While it's not exactly the same, I have no problem getting my daughter to daycare on Chicago's barely-functional public transit system. We walk to the bus and, after I drop her off, I turn around and take the commuter train downtown. Do the opposite in the evening. Easy-peasy.

I was also car free for the 6 years I lived in DC and PG county.

Posted by: mrm0to | September 30, 2008 2:14 PM

Traffic discourages people from driving cars. Care are why I'm now commuting by bike. I hope the car haters can get more cars off the road. Then driving will make sense again.

Posted by: Anonymous | September 30, 2008 2:23 PM

What I find interesting (and a bit sad) is that the Councilmember (that would be Graham) for the most densley populated ward in the city, with the highest rates of bike/walk to work in the city and who sits ont he WMATA board, drives and illegally parks his car everywhere. He's even been known to drive 1.5 blocks from his house to the grocery store.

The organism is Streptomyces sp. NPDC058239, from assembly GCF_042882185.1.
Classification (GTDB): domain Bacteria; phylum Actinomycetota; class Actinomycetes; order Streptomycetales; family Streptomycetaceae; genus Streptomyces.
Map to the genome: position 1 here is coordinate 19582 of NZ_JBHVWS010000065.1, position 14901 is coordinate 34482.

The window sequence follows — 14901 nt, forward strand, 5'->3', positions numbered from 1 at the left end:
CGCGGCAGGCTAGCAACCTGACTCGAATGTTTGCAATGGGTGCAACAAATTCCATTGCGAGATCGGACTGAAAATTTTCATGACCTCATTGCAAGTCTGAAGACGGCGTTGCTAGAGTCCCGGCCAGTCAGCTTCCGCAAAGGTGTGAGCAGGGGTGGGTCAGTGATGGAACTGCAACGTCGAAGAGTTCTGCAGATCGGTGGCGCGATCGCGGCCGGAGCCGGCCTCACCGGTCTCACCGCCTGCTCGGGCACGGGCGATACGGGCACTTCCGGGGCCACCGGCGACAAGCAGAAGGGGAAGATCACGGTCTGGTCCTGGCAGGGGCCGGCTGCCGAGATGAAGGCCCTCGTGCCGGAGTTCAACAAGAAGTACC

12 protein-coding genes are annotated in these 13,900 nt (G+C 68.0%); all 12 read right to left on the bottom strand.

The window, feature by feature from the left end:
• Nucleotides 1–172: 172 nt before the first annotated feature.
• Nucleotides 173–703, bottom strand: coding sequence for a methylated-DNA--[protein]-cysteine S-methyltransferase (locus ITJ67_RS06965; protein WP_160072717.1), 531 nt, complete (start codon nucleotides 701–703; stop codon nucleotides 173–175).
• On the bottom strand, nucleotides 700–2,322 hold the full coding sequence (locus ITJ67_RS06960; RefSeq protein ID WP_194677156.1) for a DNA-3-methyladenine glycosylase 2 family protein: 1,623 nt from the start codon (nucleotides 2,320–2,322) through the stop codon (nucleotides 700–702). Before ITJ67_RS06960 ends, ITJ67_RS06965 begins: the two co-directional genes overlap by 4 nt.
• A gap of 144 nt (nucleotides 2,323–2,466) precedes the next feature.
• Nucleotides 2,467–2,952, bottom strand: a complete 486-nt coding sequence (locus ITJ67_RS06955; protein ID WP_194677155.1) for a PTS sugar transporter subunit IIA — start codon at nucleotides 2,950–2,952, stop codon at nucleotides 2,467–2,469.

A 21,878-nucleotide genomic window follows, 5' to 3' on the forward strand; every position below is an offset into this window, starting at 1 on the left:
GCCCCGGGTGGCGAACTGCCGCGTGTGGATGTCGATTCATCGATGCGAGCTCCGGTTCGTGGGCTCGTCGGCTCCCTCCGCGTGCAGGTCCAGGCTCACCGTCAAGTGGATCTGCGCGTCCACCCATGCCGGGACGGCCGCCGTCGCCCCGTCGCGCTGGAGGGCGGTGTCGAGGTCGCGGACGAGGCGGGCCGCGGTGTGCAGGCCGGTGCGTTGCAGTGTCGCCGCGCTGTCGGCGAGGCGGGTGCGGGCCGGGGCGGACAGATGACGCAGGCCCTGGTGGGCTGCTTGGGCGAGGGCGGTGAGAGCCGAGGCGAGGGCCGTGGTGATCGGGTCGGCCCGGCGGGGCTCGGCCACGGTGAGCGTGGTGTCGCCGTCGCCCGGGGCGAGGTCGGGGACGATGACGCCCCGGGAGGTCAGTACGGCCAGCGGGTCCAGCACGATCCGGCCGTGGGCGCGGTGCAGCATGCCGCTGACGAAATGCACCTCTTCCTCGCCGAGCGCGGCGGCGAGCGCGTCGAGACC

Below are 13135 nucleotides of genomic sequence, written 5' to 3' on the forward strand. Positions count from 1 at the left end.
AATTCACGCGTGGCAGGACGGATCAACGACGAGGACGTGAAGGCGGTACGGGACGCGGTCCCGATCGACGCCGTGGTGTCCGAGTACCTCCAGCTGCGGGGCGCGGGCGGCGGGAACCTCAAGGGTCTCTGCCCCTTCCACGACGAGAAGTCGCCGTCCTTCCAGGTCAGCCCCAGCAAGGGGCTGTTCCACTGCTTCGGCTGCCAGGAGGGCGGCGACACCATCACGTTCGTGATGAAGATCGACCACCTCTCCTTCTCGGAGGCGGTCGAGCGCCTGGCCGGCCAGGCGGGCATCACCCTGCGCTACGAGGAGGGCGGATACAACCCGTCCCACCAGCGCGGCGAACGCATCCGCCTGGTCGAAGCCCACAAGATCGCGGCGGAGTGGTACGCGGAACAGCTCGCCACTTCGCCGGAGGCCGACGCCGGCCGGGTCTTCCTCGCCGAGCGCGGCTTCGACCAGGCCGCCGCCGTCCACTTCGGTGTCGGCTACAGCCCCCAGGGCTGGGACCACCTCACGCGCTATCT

Posted by: Adams Morgan | September 30, 2008 2:25 PM

Riding a bicycle in DC ? Only if they make concealed handguns legal.

Posted by: Tank Johnson | September 30, 2008 2:38 PM

Hmm. In my experience (here and in other parts of the US) 'burbs are often bike-friendlier than cities.

One reason suburban drivers may not be used to sharing the road with cyclists is that they are more likely live in areas where there are dedicated bike trails or lanes. And wider roads. So when they encounter heavy traffic on a relatively narrow road in a city with onstreet parking, it's a scary/challenging environment when both cyclists and cars are in the mix. It's not just rudeness or entitlement or progressivism -- it's a matter of engineering.

Posted by: Just sayin' | September 30, 2008 6:42 PM

Great post, Marc.
Thanks

Posted by: Mark | September 30, 2008 9:58 PM